F2C: Freedom to Connect is a conference devoted to preserving and celebrating the essential properties of the Internet. The Internet is a success today because it is stupid, abundant and simple. In other words, its neutrality, its openness to rapidly developing technologies and its layered architecture are the reasons it has succeeded where others (e.g., ISDN, Interactive TV) failed.F2C: Freedom to Connect provides a platform for understanding the social utility of infrastructure, for innovation, for creativity, for expression, for little-d democracy. The Freedom to Connect is about an Internet that supports human freedoms and personal security. These values are dear to many of us whose consciousness has been shaped by the Internet, but they are often at odds with the values of mainstream media, Wall Street and governments around the world.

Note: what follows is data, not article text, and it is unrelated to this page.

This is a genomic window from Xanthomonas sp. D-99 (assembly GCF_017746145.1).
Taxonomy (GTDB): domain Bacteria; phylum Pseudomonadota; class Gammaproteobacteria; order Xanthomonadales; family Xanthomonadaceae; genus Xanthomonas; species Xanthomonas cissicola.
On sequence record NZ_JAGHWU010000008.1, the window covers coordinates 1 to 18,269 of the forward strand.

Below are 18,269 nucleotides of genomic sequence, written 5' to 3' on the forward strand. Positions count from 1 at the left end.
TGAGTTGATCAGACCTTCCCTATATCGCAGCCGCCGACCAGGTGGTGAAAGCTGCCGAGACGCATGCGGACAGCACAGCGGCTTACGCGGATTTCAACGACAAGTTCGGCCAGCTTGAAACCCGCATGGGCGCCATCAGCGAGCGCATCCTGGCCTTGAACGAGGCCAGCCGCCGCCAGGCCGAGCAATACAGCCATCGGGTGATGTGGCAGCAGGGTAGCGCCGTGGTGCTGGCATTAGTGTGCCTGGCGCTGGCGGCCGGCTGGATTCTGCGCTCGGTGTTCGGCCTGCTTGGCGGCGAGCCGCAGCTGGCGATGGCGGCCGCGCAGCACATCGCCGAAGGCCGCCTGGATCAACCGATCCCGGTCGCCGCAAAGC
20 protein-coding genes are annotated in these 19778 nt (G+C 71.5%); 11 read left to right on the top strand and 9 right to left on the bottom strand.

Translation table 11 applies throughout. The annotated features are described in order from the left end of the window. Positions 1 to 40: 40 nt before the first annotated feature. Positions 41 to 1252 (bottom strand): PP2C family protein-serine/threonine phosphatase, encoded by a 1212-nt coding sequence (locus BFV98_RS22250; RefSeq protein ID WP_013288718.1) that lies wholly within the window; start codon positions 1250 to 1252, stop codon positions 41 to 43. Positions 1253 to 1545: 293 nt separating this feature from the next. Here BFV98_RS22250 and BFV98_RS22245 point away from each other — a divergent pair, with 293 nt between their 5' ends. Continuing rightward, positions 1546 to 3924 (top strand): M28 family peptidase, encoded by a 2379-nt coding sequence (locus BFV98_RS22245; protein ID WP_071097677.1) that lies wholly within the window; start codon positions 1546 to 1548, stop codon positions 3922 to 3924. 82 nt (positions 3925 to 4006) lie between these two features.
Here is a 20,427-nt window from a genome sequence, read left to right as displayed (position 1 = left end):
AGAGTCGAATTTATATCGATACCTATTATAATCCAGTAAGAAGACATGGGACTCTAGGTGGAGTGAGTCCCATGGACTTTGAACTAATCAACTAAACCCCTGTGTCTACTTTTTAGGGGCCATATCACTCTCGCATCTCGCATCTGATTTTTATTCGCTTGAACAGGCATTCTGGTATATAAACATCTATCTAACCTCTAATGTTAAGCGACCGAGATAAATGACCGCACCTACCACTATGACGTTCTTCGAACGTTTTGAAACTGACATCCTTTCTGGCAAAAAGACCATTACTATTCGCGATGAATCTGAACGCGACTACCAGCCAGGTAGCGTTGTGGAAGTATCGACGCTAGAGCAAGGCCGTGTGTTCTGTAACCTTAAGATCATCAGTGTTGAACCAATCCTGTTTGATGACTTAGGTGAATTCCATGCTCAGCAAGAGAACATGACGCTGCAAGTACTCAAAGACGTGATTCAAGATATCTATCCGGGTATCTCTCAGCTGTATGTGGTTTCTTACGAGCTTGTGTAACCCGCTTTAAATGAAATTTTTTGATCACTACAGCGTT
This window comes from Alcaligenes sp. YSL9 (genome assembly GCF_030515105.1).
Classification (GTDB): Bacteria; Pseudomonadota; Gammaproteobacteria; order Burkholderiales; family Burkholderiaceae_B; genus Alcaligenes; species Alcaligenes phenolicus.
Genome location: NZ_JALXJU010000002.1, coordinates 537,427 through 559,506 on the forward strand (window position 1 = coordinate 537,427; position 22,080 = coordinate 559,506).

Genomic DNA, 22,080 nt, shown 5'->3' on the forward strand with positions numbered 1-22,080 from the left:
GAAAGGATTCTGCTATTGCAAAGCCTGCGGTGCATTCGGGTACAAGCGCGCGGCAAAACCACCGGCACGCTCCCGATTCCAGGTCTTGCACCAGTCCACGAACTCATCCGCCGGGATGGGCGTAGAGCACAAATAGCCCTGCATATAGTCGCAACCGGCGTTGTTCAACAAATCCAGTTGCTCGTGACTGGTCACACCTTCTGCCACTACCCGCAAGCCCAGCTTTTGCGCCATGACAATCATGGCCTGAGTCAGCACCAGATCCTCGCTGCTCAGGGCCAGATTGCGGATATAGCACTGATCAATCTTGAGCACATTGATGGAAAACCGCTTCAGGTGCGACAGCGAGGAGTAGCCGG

F2C: Freedom to Connect is about having access to the Internet as infrastructure. Infratructures belong to — and enrich — the whole society in which they exist. They gain value — in a wide variety of ways, some of which are difficult to anticipate — when more members of society have access to them. The marginal costs of Internet connectivity are so low and the benefits so high that the free rider problem diminishes towards insignificance. F2C: Freedom to Connect especially honors those who build communications infrastructure for the Internet in their own communities, often overcoming resistance from incumbent cable and telephone companies to do so.The phrase "freedom to connect" is now official US foreign policy, thanks to Secretary of State Hillary Clinton’s Remarks on Internet Freedom in 2010. She said that Freedom to Connect is, “the idea that governments should not prevent people from connecting to the internet, to websites, or to each other. The freedom to connect is like the freedom of assembly, only in cyberspace.” Her speech presaged Internet-fueled assemblies from Alexandria, Egypt to Zuccotti Park. F2C: Freedom to Connect celebrates the freedom to connect and assemble everywhere, especially in the United States.The Freedom to Connect stands on three legs.The first leg is infrastructure, the rights of way, the poles and conduits, the wires and fibers and binder groups and cables, the electromagnetic spectrum, towers, antennas, receivers and transmitters, how they work, how their economics and business models work, and how the regulation of infrastructure promotes and impedes public telecommunications services.The second leg is the fundamental nature of the Internet, namely well-specified, well-understood public protocols, universally implemented with universal connectivity and open to all who meet its specifications.The third is the use of the Internet to promote bottom-up innovation and government of, by and for the people and to counteract anti-innovative vested interests and autocratic government power.